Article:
The jewelry which Oral has come to enjoy wearing on his hands and wrists has become a source of concern for some of his own employees in his Editorial Department . . . the department which puts out his monthly magazine. Artists within that department have begun putting an airbrush to his fingers and wrists in order to hide the diamond rings and the solid gold bracelets he has begun wearing within the past five years (pp. 132-133).
In addition to these features, Sholes discusses the ownings of Oral Roberts, including his 258 acre ranch, his house which was valued at $60,000 in the mid-fifties, his airplane runway and 12-passenger executive plane, etc. God’s humble servant is surely doing pretty well out in Tulsa.
4. No miracles. I was particularly interested in noticing whether or not Jerry Sholes observed any miracles during the period that he worked with Roberts. Commenting on the fund raising tactics of the seminars conducted by Roberts, Sholes related that he frequently heard the staff coming in talking about how many dollars were raised at a given seminar but never heard anyone talking about how many were healed. He said,
. . . Usually, during a seminar, there were participants who were in wheelchairs. I never saw anyone healed of anything and that bothered me. I saw people who had come expecting a healing and I saw the raw hope and desire in their eyes. If faith could have brought them up out of those wheelchairs, they would have come out and been ready to run a 50-yard dash, on the spot! It never happened.
Oh, once in a while someone would get up out of a wheelchair and limp off the stage. But, I’d seen them a day or two before get out of their wheelchairs to get into cars or go into the restroom. They weren’t total and incurable wheelchair cases. They merely needed the wheelchairs for comfort because of the particular illness they had. They could, however, get up and walk short distances if they had to, or if they really wanted to. They really wanted to for Oral, so they’d do it and then return to their wheelchairs backstage. It was a dog and pony show!
I never, on a Monday morning after a seminar, ever heard one person in the organization talk about how many people were healed during a seminar. The only figures I ever heard relating to seminars were dollar figures! (p. 34).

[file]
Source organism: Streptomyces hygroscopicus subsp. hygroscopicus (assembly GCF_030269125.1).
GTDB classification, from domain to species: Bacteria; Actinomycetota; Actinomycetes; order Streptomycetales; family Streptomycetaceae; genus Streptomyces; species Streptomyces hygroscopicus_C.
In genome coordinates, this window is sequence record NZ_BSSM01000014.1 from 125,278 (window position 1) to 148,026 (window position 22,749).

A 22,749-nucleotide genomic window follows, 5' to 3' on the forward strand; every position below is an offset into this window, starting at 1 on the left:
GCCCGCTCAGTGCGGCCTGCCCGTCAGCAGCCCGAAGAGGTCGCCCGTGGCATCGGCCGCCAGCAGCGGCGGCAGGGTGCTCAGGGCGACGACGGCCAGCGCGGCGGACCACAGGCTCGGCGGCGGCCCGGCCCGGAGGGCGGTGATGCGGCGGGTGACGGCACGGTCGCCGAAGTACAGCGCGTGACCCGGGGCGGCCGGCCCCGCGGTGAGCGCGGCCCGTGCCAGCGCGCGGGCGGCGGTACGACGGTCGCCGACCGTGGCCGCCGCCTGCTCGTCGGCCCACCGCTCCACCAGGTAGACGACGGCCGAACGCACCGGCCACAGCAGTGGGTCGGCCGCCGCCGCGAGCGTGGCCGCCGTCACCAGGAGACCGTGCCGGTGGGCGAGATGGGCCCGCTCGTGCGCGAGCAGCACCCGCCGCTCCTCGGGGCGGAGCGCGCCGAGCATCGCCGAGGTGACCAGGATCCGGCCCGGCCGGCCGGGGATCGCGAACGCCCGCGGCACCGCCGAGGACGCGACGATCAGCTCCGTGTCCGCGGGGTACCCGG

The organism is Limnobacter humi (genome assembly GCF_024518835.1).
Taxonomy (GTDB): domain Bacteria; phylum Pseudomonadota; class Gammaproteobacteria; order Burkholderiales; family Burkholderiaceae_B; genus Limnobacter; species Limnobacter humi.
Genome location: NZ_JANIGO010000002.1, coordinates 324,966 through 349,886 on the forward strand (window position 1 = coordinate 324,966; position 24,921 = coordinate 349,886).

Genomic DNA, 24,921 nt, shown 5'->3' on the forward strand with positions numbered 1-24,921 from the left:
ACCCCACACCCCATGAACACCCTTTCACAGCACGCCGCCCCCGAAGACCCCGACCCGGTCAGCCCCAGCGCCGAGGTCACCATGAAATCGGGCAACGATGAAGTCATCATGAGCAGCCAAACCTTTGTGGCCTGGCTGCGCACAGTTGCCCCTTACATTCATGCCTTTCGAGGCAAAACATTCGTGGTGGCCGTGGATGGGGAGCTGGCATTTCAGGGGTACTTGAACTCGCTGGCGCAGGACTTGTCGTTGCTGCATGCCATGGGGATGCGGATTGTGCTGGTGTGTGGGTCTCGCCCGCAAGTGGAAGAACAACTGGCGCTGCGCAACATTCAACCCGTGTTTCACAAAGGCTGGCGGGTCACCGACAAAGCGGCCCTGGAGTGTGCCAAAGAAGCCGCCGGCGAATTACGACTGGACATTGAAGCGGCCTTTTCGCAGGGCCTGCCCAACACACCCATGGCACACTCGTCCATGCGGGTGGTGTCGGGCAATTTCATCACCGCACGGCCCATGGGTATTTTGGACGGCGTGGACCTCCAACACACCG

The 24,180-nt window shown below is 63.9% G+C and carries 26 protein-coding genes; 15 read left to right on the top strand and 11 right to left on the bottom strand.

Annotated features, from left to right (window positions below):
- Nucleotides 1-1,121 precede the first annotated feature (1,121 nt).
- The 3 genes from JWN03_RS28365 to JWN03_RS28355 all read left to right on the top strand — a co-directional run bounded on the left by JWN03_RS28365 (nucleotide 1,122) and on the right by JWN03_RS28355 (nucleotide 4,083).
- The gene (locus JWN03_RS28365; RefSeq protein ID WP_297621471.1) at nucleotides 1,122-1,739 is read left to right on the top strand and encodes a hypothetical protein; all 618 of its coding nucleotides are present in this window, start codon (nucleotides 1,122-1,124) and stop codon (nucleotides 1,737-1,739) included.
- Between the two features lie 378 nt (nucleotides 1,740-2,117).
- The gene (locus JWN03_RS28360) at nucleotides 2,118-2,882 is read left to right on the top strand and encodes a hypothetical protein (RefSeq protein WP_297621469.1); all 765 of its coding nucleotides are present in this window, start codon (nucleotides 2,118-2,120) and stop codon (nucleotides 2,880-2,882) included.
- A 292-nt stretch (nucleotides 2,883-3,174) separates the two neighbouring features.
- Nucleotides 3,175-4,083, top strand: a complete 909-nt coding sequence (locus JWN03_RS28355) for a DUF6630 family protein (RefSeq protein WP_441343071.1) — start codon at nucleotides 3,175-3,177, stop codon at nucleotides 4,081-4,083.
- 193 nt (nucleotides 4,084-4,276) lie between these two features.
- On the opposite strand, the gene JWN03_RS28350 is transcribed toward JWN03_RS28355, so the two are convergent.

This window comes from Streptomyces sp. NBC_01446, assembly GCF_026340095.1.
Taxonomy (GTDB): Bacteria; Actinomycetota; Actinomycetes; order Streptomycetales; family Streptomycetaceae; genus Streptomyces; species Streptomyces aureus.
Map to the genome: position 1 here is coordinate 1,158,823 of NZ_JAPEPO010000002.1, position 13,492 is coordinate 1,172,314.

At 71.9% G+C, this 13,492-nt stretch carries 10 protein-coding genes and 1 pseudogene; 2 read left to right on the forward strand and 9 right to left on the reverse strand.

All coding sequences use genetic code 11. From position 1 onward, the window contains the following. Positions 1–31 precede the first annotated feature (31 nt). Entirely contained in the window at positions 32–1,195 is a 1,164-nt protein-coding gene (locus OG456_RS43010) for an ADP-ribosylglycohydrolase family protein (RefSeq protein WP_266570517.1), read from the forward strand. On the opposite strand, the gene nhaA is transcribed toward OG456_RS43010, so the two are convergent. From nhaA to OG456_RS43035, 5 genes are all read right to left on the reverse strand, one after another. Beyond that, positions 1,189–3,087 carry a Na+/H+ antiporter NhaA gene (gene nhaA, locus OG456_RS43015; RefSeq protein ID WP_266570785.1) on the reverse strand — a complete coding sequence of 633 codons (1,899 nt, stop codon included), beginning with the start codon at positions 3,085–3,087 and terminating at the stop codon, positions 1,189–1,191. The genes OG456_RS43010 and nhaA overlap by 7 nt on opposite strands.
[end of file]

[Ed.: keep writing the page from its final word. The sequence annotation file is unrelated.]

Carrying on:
Another distressing incident related by Sholes tells the story of a faculty member at Oral Roberts University who had a baby to die. He relates the story as follows:
. . . He and his wife had a young baby who became ill. This particular faculty member apparently decided to really put the power of prayer to the test and began praying for the child rather than taking it to a hospital. The baby’s illness became more and more severe until the infant actually died right in the home of the faculty member.
That, in itself, is sad enough. But, the story gets worse. The couple then decided to begin praying and fasting to bring the infant back to life. In addition, they requested that Oral come into their home and also pray for the child. The words used by a certain ORU Vice-President to describe Oral’s reaction to that request were, “He wouldn’t touch that with a ten-foot pole. That dead baby was in their home (the faculty couple’s home) for three days before I could get a doctor in there and get the baby out of the house. A story like that would ruin Oral. The press would crucify him” (p. 38).
To say the least, Jerry Sholes saw nothing, according to the testimony of his book which would lead him to believe that God was working miracles through Oral Roberts.
Many other incidents of interest regarding Oral Roberts were cited in the book Give Me That Prime-Time Religion which I think many of our readers will want to purchase. It is available through Truth Magazine Bookstore at the price of $8.95.
Other Shenanigans By TV Evangelists
One does not have to look far to find that what is stated with reference to Oral Roberts is true of other faith healers. For example Leroy Jenkins, a faith healer who has traveled all over the country, is presently serving time in jail in connection with an arson charge. Yet, he continues to operate his ministry from prison, according to the last reports which I heard.
Frankly, I would not send a dime to any of these primetime evangelists even if I agreed with them doctrinally, which I do not. I would hope that our doctrinal teaching from the Scriptures has demonstrated that one should not support a false teacher (cf. 2 John 9-11); however, if it has not, maybe this expose by Jerry Sholes will cause some to take a closer look before writing a $5.00 check and mailing it to one of them.
The money can be used best by personally seeing to it that the poor are helped, some needy preacher is supported, or contributing to the needs of the local church. In these cases, the opportunity for abuse is greatly reduced. The individual can see the good that is being done with his money. Moreover, he will not be duped into thinking that he will get a bundle of money or a miracle of healing in return for his contribution.
Truth Magazine XXIV: 39, pp. 627-629
October 2, 1980